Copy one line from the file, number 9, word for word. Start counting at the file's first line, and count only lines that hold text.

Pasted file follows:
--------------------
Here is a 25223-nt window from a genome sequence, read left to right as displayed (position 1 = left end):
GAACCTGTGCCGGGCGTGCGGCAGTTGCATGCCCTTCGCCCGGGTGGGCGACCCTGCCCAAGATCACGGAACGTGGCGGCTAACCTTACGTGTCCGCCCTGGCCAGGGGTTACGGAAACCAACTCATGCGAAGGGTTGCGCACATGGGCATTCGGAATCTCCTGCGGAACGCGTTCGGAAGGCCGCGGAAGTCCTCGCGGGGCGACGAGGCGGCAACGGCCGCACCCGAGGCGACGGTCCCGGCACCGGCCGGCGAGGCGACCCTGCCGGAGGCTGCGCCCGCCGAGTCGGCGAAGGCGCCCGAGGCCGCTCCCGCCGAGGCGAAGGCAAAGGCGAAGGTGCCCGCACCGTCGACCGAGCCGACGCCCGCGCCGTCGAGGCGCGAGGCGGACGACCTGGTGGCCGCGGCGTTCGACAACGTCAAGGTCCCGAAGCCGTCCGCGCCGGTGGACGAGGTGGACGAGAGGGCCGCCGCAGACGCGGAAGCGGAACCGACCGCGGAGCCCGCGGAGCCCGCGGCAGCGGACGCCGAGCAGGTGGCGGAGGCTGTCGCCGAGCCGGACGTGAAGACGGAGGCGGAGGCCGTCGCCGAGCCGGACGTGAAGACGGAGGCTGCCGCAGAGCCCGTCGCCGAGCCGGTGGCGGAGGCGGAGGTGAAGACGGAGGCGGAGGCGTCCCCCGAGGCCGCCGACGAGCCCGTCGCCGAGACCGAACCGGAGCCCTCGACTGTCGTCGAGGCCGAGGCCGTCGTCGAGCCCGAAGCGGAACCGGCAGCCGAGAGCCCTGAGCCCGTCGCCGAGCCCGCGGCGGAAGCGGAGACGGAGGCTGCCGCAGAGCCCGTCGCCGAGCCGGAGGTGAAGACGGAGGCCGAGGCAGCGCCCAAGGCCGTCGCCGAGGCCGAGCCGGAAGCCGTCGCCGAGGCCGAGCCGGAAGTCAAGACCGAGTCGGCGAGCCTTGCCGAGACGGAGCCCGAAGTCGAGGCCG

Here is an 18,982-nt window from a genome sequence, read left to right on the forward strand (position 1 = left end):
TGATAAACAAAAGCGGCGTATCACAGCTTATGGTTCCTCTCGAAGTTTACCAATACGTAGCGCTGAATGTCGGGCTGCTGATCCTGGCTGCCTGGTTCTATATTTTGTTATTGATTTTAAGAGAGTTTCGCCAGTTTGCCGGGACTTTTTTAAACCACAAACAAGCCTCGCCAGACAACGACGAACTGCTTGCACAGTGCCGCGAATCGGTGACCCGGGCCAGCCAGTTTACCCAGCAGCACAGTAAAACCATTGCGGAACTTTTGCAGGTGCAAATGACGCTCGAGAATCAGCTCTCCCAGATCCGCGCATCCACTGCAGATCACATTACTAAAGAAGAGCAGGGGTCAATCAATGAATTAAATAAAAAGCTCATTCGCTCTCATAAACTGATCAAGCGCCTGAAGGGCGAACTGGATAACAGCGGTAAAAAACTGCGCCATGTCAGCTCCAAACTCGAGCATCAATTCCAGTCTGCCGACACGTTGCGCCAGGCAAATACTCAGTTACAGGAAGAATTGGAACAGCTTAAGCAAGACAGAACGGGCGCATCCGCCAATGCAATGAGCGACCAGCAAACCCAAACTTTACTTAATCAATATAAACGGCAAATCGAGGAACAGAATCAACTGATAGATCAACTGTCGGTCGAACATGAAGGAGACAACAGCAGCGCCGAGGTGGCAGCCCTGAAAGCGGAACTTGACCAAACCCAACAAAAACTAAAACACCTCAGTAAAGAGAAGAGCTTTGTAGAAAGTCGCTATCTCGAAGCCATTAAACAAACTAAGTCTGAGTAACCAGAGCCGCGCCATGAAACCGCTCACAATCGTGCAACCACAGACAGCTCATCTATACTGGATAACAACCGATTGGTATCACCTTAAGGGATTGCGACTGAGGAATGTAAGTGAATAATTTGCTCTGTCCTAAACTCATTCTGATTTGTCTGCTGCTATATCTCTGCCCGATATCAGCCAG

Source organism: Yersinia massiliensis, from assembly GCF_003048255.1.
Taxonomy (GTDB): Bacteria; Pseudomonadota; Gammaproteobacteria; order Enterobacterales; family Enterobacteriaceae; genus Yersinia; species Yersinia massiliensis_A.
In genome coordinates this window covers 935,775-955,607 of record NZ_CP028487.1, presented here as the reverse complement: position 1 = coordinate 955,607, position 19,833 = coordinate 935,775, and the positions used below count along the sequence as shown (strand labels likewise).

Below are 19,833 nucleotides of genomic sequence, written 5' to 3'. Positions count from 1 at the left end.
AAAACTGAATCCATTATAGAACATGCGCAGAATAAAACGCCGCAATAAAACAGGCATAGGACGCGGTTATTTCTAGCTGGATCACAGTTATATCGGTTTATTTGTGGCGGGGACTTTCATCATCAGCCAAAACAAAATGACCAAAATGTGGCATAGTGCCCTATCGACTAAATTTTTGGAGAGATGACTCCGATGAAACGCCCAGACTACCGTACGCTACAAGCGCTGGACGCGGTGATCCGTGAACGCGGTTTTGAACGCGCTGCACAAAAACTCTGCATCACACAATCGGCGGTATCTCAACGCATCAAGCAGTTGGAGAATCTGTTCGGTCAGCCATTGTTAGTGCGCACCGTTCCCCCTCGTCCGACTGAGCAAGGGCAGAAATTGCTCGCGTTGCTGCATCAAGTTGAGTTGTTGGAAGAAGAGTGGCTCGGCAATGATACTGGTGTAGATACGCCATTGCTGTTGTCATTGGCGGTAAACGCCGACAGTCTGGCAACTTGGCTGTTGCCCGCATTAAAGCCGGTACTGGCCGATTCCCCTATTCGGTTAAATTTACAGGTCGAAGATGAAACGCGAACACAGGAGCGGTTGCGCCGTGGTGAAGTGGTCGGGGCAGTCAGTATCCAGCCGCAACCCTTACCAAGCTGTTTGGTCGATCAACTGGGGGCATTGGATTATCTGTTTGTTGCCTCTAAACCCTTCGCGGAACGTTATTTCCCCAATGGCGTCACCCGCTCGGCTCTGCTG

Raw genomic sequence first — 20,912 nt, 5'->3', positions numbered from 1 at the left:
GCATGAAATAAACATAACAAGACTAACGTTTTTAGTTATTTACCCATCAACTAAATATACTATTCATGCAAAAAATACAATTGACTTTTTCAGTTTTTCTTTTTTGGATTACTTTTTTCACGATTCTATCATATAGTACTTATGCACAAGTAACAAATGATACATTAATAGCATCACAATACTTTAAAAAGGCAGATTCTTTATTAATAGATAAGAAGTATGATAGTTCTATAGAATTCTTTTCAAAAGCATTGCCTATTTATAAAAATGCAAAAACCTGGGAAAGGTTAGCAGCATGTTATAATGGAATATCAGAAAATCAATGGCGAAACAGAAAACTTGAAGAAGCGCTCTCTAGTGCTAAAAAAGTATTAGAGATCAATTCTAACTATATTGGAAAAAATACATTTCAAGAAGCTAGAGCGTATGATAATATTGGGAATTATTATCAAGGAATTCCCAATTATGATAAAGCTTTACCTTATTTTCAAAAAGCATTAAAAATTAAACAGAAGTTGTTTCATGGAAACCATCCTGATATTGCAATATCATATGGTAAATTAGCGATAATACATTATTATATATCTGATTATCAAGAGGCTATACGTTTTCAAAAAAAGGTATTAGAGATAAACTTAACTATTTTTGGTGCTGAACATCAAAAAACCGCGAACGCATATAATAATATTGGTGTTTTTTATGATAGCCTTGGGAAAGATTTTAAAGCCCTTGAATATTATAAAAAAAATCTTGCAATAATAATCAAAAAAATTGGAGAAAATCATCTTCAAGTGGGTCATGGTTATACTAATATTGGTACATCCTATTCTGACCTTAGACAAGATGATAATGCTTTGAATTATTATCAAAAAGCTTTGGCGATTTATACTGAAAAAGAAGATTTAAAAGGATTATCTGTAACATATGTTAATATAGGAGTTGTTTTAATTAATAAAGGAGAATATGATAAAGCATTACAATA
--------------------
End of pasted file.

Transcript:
AAAACTGAATCCATTATAGAACATGCGCAGAATAAAACGCCGCAATAAAACAGGCATAGGACGCGGTTATTTCTAGCTGGATCACAGTTATATCGGTTTATTTGTGGCGGGGACTTTCATCATCAGCCAAAACAAAATGACCAAAATGTGGCATAGTGCCCTATCGACTAAATTTTTGGAGAGATGACTCCGATGAAACGCCCAGACTACCGTACGCTACAAGCGCTGGACGCGGTGATCCGTGAACGCGGTTTTGAACGCGCTGCACAAAAACTCTGCATCACACAATCGGCGGTATCTCAACGCATCAAGCAGTTGGAGAATCTGTTCGGTCAGCCATTGTTAGTGCGCACCGTTCCCCCTCGTCCGACTGAGCAAGGGCAGAAATTGCTCGCGTTGCTGCATCAAGTTGAGTTGTTGGAAGAAGAGTGGCTCGGCAATGATACTGGTGTAGATACGCCATTGCTGTTGTCATTGGCGGTAAACGCCGACAGTCTGGCAACTTGGCTGTTGCCCGCATTAAAGCCGGTACTGGCCGATTCCCCTATTCGGTTAAATTTACAGGTCGAAGATGAAACGCGAACACAGGAGCGGTTGCGCCGTGGTGAAGTGGTCGGGGCAGTCAGTATCCAGCCGCAACCCTTACCAAGCTGTTTGGTCGATCAACTGGGGGCATTGGATTATCTGTTTGTTGCCTCTAAACCCTTCGCGGAACGTTATTTCCCCAATGGCGTCACCCGCTCGGCTCTGCTG